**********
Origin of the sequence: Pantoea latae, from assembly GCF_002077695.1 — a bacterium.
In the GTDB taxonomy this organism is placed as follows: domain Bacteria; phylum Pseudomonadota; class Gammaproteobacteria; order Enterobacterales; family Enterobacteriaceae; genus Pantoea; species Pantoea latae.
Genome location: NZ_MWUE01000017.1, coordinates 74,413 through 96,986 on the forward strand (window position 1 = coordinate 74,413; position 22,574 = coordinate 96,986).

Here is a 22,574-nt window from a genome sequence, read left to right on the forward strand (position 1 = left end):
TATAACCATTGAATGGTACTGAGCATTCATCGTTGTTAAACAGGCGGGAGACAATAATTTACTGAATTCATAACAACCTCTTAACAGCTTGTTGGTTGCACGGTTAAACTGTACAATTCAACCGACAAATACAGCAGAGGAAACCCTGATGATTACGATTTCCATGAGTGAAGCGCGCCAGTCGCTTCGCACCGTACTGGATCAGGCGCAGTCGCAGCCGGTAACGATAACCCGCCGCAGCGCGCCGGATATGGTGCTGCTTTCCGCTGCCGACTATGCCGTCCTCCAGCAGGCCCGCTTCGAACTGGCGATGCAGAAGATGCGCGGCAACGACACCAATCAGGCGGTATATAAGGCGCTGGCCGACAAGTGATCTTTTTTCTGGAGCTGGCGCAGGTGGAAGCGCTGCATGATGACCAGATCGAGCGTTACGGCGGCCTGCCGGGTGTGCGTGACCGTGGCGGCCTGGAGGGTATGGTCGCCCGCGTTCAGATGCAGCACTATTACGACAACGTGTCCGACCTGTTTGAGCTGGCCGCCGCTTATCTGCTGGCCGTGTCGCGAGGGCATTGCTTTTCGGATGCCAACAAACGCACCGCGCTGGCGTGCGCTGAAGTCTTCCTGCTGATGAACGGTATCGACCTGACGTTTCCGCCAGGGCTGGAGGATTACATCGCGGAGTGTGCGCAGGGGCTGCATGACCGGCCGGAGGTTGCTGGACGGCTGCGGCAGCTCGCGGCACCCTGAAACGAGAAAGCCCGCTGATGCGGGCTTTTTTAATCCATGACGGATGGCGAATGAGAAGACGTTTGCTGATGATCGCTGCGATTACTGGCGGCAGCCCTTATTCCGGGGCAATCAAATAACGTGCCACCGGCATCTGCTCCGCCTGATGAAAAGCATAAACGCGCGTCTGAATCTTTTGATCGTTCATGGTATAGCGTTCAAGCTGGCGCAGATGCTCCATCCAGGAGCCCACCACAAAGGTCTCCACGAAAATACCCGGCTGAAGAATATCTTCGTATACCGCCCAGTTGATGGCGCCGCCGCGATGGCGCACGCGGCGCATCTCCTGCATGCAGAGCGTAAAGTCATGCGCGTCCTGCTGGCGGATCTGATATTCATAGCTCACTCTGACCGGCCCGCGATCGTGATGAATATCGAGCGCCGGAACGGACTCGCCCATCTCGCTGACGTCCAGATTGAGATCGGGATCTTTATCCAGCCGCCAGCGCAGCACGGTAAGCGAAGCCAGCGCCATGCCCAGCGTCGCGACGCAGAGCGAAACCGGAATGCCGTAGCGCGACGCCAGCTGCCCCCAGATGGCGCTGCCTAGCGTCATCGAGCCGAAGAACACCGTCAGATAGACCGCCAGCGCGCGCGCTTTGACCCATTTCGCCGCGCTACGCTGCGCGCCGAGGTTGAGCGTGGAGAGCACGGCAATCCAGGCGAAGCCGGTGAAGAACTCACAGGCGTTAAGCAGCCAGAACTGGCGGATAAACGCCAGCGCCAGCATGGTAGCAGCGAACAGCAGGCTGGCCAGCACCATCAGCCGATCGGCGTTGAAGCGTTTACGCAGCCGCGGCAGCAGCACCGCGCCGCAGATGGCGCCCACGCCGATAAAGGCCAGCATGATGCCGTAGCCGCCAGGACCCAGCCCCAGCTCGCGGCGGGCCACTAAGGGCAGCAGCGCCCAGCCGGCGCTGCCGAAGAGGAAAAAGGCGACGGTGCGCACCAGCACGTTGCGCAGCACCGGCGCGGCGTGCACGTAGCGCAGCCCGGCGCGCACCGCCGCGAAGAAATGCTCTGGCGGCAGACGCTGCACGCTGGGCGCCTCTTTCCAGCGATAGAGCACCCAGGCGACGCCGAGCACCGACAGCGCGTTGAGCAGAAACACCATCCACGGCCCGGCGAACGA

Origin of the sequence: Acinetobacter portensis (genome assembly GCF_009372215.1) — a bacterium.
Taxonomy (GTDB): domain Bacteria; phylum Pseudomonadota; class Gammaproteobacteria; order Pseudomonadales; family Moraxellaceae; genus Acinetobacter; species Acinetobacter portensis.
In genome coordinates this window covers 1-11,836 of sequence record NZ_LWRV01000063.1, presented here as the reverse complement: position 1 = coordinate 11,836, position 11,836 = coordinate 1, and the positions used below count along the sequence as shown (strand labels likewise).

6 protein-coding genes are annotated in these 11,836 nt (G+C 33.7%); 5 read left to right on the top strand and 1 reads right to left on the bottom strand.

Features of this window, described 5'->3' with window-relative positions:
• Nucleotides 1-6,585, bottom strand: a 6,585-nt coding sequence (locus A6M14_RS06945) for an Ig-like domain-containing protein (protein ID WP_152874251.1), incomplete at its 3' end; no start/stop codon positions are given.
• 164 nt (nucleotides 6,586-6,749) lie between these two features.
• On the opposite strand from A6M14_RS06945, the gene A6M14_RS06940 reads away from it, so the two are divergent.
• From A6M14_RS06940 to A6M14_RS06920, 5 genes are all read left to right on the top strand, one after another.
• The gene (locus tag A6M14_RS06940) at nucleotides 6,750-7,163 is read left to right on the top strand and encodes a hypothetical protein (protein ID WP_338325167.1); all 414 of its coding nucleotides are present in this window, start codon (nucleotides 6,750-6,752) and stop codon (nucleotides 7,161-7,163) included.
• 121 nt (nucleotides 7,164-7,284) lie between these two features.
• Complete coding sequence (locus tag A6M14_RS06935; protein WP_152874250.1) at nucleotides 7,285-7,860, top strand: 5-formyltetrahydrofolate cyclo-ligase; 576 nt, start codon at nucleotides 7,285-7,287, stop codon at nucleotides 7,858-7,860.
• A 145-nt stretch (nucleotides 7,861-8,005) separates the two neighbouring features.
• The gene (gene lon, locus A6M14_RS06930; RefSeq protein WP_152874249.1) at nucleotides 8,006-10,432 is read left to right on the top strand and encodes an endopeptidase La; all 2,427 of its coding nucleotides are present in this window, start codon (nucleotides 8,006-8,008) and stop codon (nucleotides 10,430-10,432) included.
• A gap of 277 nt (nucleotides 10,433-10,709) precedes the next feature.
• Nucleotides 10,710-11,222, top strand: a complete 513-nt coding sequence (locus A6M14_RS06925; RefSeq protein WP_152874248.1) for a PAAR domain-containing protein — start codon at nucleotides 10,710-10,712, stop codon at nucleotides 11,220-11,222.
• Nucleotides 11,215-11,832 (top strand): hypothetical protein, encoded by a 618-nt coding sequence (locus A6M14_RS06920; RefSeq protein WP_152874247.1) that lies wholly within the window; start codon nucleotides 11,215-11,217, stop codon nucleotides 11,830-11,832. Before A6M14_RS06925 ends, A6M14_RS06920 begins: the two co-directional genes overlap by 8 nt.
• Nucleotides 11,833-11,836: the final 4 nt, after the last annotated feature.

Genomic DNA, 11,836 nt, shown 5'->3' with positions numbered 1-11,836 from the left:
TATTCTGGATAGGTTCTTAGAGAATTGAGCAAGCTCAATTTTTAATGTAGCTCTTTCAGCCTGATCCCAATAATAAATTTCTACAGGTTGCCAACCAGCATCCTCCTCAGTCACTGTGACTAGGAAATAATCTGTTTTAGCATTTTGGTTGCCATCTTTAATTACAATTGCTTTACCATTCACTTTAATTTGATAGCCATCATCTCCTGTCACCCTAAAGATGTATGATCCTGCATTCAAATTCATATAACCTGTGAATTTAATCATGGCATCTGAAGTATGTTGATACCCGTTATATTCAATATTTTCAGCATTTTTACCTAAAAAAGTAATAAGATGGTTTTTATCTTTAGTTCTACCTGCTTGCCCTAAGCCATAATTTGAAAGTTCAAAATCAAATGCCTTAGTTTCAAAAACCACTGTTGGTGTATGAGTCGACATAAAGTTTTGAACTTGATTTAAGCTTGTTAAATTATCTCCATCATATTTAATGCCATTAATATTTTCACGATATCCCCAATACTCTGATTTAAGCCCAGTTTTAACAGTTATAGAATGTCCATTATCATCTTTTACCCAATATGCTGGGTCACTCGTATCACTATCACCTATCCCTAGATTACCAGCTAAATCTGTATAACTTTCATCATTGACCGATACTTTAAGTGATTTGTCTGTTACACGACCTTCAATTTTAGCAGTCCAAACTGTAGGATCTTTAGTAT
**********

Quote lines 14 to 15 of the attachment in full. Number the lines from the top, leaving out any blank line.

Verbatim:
• From A6M14_RS06940 to A6M14_RS06920, 5 genes are all read left to right on the top strand, one after another.
• The gene (locus tag A6M14_RS06940) at nucleotides 6,750-7,163 is read left to right on the top strand and encodes a hypothetical protein (protein ID WP_338325167.1); all 414 of its coding nucleotides are present in this window, start codon (nucleotides 6,750-6,752) and stop codon (nucleotides 7,161-7,163) included.